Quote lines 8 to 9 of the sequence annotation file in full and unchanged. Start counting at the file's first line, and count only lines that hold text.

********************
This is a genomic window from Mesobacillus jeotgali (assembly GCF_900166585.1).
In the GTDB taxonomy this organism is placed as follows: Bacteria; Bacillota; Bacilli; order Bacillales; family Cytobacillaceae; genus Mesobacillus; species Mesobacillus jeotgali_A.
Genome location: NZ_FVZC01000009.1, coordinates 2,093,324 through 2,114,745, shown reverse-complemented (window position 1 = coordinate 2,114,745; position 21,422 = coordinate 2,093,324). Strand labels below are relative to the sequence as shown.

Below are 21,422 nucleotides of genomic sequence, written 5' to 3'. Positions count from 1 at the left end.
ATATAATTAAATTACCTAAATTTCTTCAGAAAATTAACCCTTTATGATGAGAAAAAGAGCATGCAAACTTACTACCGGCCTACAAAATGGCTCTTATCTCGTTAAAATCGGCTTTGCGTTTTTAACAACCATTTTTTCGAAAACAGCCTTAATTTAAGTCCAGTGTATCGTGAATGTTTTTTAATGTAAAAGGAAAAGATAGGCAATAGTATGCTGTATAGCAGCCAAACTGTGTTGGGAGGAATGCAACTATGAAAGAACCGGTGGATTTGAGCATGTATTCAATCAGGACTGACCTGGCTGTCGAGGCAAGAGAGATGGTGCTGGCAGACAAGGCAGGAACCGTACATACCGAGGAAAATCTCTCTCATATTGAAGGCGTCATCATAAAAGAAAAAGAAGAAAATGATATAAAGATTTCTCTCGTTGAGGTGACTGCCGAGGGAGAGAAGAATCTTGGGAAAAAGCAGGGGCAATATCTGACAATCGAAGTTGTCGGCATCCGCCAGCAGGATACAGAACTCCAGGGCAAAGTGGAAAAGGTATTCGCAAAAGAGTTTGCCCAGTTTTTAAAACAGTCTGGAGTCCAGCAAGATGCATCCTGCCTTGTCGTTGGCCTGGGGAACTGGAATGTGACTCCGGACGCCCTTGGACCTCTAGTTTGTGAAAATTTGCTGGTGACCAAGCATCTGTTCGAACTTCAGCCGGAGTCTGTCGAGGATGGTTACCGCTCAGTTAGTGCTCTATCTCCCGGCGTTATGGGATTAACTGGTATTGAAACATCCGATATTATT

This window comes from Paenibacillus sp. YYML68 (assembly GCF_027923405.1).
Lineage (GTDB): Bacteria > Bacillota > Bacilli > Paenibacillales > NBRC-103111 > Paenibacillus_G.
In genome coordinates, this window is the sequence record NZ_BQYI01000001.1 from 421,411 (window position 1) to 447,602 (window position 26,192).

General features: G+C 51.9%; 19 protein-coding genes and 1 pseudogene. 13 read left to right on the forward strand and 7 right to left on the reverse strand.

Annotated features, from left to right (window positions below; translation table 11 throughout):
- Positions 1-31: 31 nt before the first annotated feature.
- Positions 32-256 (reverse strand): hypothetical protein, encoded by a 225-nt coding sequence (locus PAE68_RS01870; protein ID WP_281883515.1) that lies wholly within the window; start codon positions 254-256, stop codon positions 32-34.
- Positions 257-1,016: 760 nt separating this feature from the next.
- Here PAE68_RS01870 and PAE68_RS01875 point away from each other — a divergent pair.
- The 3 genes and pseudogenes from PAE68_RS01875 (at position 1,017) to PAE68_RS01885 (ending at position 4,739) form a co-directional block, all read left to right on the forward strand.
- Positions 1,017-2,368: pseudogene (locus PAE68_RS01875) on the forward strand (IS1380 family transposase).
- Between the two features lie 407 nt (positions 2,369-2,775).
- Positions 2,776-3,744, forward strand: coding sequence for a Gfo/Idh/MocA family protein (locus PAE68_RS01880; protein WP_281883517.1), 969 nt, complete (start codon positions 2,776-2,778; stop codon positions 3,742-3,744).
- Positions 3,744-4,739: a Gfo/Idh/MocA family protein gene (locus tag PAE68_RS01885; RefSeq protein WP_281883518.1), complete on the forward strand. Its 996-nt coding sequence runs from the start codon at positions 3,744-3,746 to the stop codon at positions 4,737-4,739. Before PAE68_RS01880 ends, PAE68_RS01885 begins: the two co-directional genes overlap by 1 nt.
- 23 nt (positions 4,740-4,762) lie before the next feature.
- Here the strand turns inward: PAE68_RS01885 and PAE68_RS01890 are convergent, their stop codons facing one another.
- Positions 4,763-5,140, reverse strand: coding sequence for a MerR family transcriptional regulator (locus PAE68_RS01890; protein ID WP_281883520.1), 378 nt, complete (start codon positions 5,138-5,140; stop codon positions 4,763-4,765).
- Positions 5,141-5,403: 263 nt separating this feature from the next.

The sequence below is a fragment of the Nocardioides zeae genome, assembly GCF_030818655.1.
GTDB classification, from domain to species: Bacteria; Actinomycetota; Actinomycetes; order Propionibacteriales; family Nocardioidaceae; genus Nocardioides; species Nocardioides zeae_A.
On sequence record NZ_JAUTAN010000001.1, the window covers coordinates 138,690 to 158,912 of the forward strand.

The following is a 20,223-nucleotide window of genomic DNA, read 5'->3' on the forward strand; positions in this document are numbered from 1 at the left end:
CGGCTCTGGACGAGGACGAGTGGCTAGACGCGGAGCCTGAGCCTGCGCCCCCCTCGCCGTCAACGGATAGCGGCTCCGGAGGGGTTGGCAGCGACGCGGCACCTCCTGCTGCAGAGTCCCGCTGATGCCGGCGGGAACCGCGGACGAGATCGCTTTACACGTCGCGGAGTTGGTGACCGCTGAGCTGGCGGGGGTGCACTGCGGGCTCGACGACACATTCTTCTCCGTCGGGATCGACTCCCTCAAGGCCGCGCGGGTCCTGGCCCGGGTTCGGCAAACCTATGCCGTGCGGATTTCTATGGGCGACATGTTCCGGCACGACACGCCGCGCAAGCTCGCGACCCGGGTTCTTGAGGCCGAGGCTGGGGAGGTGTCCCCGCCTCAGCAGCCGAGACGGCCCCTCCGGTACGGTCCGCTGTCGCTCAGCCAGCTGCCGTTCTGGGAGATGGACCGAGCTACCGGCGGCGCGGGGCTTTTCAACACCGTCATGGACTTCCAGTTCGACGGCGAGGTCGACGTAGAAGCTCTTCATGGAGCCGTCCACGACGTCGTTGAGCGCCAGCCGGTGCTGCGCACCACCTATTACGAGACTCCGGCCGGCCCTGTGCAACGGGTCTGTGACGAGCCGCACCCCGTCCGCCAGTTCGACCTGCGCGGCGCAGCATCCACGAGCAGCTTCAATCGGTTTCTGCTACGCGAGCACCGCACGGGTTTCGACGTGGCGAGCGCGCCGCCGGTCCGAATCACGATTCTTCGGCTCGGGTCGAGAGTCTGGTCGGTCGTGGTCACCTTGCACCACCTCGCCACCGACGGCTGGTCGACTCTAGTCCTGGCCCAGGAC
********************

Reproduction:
In genome coordinates, this window is the sequence record NZ_BQYI01000001.1 from 421,411 (window position 1) to 447,602 (window position 26,192).

General features: G+C 51.9%; 19 protein-coding genes and 1 pseudogene. 13 read left to right on the forward strand and 7 right to left on the reverse strand.